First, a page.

JamFactory’s annual ICON exhibition celebrates the achievements of South Australia’s most influential visual artists working in craft-based media. Kunmanara (Pepai) Carroll (1950–2021) was a Luritja/Pintupi/Pitjantjatjara artist who worked at Ernabella Arts at Pukatja in the APY Lands.
Concerned with passing on cultural knowledge, his paternal homeland was an unwavering source of inspiration and the recurring subject within his oeuvre of painting and ceramic sculpture.
JamFactory ICON Kunmanara Carroll: Ngaylu Nyanganyi Ngura Winki (I Can See All Those Places) is a major solo exhibition which showcases a significant body of Carroll’s final ceramic works and paintings supported by a tapestry produced by the Australian Tapestry Workshop. This exhibition is accompanied by a major monograph publication (co-published by JamFactory and Wakefield Press) and is touring to 12 venues nationally until mid-2024.
JamFactory has had a long association with Ernabella Arts, and were instrumental in the foundational years of the Pukutja Pottery. Kunmanara Carroll was a leading artist and a respected elder from the Pukutja community. He is survived by his wife Alison Milyika Carroll who remains a respected senior within the community. Kunmanara Carroll is the first Aboriginal artist to be featured in the JamFactory ICON series since its inception in 2013.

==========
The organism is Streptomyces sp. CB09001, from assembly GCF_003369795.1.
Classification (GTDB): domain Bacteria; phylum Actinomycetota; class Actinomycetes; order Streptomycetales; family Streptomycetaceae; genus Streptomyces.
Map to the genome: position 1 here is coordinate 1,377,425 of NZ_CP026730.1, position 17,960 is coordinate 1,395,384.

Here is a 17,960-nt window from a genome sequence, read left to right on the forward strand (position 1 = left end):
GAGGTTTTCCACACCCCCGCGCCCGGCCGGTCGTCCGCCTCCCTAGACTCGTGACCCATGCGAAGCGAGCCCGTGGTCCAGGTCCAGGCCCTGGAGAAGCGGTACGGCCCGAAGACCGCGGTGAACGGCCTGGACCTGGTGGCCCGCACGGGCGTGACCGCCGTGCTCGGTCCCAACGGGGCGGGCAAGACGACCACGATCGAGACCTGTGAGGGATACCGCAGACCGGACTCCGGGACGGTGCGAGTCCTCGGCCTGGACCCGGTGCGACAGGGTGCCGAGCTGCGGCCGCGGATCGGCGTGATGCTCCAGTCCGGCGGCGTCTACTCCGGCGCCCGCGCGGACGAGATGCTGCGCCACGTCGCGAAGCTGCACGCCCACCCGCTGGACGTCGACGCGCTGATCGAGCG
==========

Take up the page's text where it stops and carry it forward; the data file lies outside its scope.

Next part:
Carroll’s captivating paintings and ceramics merge his deep knowledge of country with his beautifully intricate yet minimalist style. In 2017, a creative project titled Mark and Memory saw Carroll return to his grandmother’s and father's Country, Carroll’s custodial country near Kintore (NT) and Kiwirrkura (WA). This was the first time he had returned to these custodial lands since leaving the region. On this trip he travelled with fellow Ernabella artist Derek Jungarrayi Thompson visiting sites between Kintore, Kiwirrkura, and Wilkinkarra (Lake Mackay).
The major subjects that Carroll returns to are; Walungurru the sand-dune country of his Father’s Country, near Kintore in the Northern Territory – the paintings and ceramics of Walungurru feature Wanampi the water serpent; Ininti which refers in contour and colour range to the desert bean tree and its environment – the Ininti tree is prevalent in the Kintore region, and; Yumari a site located west of Walungurru, Yumari literally means mother in law in Luritja; and rocky country of Ilpili.
JamFactory Icon 2021 Kunmanara Carroll: Ngaylu Nyanganyi Ngura Winki (I Can See All Those Places) is a JamFactory touring exhibition. JamFactory Icon 2021 Kunmanara Carroll: Ngaylu Nyanganyi Ngura Winki (I Can See All Those Places) has been assisted by the South Australian Government through the Department for Innovation and Skills and the Australian Government through the Australia Council for the Arts, Contemporary Touring Initiative. Ernabella Arts and the Carroll family gratefully acknowledge support from the Government of South Australia through Arts SA and the Commonwealth Government through the Australia Council for the Arts and the Indigenous Visual Arts Industry Support (IVAIS) program.